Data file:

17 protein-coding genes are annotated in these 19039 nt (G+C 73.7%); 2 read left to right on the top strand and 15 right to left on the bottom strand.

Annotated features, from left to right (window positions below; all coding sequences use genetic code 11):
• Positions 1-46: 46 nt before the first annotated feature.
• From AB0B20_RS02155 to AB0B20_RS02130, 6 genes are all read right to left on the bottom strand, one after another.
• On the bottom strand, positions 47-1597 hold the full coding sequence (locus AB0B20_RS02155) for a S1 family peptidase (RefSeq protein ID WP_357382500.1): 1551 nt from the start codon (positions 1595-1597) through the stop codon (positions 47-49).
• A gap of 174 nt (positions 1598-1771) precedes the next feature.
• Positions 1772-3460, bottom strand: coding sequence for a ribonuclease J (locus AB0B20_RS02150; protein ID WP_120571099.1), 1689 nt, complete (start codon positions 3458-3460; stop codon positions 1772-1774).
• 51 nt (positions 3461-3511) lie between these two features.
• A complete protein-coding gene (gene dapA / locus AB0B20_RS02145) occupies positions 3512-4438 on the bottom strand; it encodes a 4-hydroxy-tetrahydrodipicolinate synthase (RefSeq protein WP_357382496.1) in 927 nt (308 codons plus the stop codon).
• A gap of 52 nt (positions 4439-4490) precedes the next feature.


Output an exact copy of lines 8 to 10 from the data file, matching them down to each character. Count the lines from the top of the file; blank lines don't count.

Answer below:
• 51 nt (positions 3461-3511) lie between these two features.
• A complete protein-coding gene (gene dapA / locus AB0B20_RS02145) occupies positions 3512-4438 on the bottom strand; it encodes a 4-hydroxy-tetrahydrodipicolinate synthase (RefSeq protein WP_357382496.1) in 927 nt (308 codons plus the stop codon).
• A gap of 52 nt (positions 4439-4490) precedes the next feature.